Hifiman 901S ($1500)
That other awesome sounding dap that looks and feels like its from the ‘80’s but was released in.. 2014? In tone, dynamics and stage the 901S competes with any dap. But despite modernizing the even more outdated design of the 901, the 901S still has the design of a cold war era music player. The scroll wheel is slow, it takes a while for the track display to start moving so sometimes it takes forever to figure out which song is which if the tracks are listed as ‘artist – track’ instead of just ‘track’.
While both the 901S and LPG can be placed in the category ‘brick’, the LPG’s UI is everything you always wished the 901S was: fast, and very responsive. Both share approximately the same shape, although the LPG is more compact. They’re both burdened by the impracticality of a wall charger which imposes a slight restriction for everyday use, but the LPG has better battery life. While the LPG has a much better and more responsive UI while offering extra features as PMEQ, the 901S on the other hand offers more versatility with its replaceable amp section.
They not only share a similar clunkiness, lack of a touchscreen, and use of a wall charger, they also share a very similar tone. In fact, I’d say the two are cut from the same cloth, being overall more similar than different when it comes to sound. Both have a forward presentation, with a neutral to slightly brighter neutral signature that offers a lot of clarity and excitement, while maintaining a natural tonality. Equally, they both offer a dynamic bass presentation although the LPG wins in quantity. Their main differences can be summarized as follows: overall, the LPG has better focus of instruments with higher resolution. The 901S on the other hand has a more spacious and airier stage (except for the minibox gold which comes close to the LPG in space and sound), as well as the benefit of being able to switch amps.
Cowon Plenue S ($1700)
The Cowon is a very elegant looking player, especially without the case. It has the classic Cowon understated design, but the heat ridges on the back give it nice finish. Its UI is based on Linux, and is responsive and very intuitive to get to learn. However, while the large touchscreen without a doubt gives it an advantage, the LPG doesn’t necessarily feel slower to navigate through the different folders or scrolling through albums, which is quite remarkable.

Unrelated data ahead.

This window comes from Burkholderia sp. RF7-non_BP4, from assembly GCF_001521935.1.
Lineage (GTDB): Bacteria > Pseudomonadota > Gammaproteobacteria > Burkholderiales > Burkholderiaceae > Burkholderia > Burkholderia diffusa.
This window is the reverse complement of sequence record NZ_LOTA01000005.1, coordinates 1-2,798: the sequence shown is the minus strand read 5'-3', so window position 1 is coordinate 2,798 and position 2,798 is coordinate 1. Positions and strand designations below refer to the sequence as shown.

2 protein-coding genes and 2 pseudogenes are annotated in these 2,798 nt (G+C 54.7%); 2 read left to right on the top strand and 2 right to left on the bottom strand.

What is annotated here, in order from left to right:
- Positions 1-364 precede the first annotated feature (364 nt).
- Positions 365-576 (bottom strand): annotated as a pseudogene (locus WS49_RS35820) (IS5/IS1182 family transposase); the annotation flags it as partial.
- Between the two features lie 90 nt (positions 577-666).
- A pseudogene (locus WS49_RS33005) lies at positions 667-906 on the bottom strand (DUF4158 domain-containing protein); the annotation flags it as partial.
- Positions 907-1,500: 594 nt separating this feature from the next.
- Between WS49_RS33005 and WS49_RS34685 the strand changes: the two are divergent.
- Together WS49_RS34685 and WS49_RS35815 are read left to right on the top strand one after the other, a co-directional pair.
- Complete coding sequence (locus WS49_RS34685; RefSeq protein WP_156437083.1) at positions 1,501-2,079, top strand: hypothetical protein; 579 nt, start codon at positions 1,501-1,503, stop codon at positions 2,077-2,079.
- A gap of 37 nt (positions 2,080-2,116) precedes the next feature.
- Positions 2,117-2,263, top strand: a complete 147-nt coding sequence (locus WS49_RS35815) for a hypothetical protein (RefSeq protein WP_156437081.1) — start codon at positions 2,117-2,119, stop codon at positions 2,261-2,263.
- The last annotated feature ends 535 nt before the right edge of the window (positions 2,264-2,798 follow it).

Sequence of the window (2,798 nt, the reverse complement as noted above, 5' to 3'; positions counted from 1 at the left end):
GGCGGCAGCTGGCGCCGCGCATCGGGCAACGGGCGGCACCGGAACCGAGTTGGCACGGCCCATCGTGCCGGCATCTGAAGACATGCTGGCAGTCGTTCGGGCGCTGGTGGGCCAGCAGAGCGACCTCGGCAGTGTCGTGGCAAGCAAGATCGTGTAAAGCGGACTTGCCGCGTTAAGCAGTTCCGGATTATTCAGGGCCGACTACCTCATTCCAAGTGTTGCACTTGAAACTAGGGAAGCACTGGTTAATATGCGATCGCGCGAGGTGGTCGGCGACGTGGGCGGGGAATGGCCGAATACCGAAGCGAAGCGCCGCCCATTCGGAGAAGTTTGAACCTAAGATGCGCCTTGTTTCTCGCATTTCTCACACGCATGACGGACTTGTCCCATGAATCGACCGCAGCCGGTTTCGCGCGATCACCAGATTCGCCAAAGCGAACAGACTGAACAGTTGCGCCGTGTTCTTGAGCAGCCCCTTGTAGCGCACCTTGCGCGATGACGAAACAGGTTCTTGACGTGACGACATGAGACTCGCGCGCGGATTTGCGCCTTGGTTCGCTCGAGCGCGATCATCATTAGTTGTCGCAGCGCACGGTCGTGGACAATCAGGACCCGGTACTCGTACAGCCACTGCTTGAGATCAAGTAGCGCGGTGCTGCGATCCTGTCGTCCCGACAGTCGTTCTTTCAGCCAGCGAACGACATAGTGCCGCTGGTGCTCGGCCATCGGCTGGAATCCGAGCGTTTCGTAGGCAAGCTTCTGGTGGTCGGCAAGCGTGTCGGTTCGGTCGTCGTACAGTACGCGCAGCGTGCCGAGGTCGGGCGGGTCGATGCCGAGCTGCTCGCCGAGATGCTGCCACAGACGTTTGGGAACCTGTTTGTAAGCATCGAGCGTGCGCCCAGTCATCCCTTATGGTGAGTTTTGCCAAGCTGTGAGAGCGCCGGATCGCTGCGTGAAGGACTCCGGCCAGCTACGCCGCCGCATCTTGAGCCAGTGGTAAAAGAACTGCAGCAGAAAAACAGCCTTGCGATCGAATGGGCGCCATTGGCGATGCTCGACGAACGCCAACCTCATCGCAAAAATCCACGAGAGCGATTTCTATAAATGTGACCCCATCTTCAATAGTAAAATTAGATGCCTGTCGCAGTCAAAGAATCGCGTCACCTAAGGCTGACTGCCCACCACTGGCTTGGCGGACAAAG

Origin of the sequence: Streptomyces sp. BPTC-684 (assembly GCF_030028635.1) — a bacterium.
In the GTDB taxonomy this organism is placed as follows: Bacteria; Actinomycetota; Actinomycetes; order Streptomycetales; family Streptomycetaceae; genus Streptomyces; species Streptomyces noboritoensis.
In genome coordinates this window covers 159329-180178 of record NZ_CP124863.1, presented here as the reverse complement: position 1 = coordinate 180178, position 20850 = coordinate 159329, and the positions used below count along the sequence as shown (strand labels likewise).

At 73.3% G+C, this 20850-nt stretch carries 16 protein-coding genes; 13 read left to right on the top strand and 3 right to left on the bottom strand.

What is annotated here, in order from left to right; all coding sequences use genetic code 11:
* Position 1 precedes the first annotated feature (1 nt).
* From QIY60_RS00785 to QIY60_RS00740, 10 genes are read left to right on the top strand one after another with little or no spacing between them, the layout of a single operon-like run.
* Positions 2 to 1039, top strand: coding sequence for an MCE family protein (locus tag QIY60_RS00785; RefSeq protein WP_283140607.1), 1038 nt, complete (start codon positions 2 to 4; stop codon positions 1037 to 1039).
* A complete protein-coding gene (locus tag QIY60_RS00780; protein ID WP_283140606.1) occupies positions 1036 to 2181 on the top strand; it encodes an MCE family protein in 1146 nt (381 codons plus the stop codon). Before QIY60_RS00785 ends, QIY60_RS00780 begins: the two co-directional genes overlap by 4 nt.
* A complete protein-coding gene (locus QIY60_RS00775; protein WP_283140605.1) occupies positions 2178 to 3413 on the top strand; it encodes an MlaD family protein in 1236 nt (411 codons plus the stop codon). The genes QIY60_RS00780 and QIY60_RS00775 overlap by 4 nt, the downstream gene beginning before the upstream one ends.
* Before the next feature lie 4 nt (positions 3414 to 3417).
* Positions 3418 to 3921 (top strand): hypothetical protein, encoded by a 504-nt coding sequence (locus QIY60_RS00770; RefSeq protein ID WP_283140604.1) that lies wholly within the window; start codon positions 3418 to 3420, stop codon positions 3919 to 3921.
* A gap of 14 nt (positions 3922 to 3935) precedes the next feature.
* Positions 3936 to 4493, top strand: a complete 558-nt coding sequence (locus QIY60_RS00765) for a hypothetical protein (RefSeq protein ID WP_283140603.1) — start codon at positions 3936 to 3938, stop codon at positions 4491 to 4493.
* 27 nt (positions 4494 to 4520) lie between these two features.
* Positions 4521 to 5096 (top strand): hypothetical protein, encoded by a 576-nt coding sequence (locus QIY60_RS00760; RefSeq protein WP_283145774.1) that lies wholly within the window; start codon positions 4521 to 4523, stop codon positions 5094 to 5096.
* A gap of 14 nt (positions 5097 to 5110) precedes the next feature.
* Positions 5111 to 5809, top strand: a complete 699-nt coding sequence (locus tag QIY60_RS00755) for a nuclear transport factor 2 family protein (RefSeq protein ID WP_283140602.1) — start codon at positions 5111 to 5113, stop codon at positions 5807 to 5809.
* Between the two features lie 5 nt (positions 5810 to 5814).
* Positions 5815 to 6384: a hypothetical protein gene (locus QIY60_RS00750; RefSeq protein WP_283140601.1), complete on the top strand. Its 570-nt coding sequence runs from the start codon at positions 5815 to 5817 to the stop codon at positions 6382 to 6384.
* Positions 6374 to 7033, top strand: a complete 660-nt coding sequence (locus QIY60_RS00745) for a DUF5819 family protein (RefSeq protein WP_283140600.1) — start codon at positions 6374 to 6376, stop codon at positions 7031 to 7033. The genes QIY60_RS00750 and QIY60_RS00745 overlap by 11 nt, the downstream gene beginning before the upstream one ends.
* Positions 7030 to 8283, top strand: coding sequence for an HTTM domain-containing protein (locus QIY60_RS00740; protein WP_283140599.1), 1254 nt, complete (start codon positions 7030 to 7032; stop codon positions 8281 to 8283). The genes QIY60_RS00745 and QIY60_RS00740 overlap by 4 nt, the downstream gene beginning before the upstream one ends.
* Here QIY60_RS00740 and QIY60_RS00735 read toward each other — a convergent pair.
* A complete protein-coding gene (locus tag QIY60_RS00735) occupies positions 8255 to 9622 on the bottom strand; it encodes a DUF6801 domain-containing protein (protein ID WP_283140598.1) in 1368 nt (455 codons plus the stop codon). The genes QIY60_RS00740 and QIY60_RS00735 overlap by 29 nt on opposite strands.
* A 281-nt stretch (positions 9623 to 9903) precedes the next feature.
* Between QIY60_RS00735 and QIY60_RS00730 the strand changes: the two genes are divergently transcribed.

The Plenue S is slightly more laidback in comparison to the forward LPG, with a wider stage. The LPG however is noticeably deeper, projecting the sound further with more impressive layering. While the LPG slightly brighter than neutral, the Plenue S has a mid-centric tonality, and a mid-bass hump makes it warmer than the LPG. The Cowon’s midrange is more colored in comparison the LPG; it is warmer and slightly thicker, while the LPG is clearer and more transparent. In the upper midrange the differences are greater; the Plenue S is smooth and laidback, while the LPG is brighter and more detailed. The same holds for the treble; the LPG’s treble is thicker and more prominent; in line with Cowon’s house sound, the treble is smooth and toned down for a non-fatuiging presentation. The Cowon has a nice stage with good separation and imaging, but due to a darker tonality it isn’t quite as resolving as the LPG. The LPG just has a stronger focus of instruments, feeling more precise and powerful.
Astell & Kern AK380 ($3500)
AK’s are mainly known for their exorbitant pricing, but the AK380 does deliver class in its sound, UI and looks. Its shape is beautifully designed, and used as an example for other manufacturers. The touchscreen and UI are both excellent – which of course should be expected for its price.
The AK380 has a slightly warm, mid-centric tonality. It immediately impresses with its soundstage and imaging: very spacious and precise, almost dwarfing the LPG, and easily besting both the 901S and Plenue S. Its general tonality has a certain naturalness, a very effortless sound. The presentation is slightly laidback compared to the LPG, The LPG is without a doubt the ‘king of resolution’ in its class, but the AK presents resolution in a more natural way. Because it has an even tonal balance, it preserves lower harmonics better for a more detailed and nuanced sound. The LPG also has great midrange resolution, but its focus is more on the articulation of the core of the tone due to its lift in the mid/upper treble, and in doing so, the traces of the note are less apparent. Basically, the reverberation of a chord, the vibrato in an electric guitar or violin, the AK presents such nuances more clearly.